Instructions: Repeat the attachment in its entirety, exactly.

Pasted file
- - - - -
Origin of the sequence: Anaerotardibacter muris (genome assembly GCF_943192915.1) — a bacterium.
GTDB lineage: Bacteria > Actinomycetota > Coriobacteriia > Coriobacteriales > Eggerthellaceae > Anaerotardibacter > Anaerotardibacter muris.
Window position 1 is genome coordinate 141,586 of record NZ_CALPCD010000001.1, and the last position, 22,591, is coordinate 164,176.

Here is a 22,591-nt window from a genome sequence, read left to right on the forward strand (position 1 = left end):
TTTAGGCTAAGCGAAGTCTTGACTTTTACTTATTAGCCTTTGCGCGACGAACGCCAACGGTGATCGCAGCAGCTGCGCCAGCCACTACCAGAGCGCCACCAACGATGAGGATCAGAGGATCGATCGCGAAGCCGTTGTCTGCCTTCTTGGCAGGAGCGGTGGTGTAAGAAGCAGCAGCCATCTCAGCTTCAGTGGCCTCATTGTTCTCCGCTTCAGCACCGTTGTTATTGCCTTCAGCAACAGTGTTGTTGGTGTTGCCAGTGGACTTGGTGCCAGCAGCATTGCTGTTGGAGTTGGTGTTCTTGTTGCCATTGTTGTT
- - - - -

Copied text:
Origin of the sequence: Anaerotardibacter muris (genome assembly GCF_943192915.1) — a bacterium.
GTDB lineage: Bacteria > Actinomycetota > Coriobacteriia > Coriobacteriales > Eggerthellaceae > Anaerotardibacter > Anaerotardibacter muris.
Window position 1 is genome coordinate 141,586 of record NZ_CALPCD010000001.1, and the last position, 22,591, is coordinate 164,176.

Here is a 22,591-nt window from a genome sequence, read left to right on the forward strand (position 1 = left end):
TTTAGGCTAAGCGAAGTCTTGACTTTTACTTATTAGCCTTTGCGCGACGAACGCCAACGGTGATCGCAGCAGCTGCGCCAGCCACTACCAGAGCGCCACCAACGATGAGGATCAGAGGATCGATCGCGAAGCCGTTGTCTGCCTTCTTGGCAGGAGCGGTGGTGTAAGAAGCAGCAGCCATCTCAGCTTCAGTGGCCTCATTGTTCTCCGCTTCAGCACCGTTGTTATTGCCTTCAGCAACAGTGTTGTTGGTGTTGCCAGTGGACTTGGTGCCAGCAGCATTGCTGTTGGAGTTGGTGTTCTTGTTGCCATTGTTGTT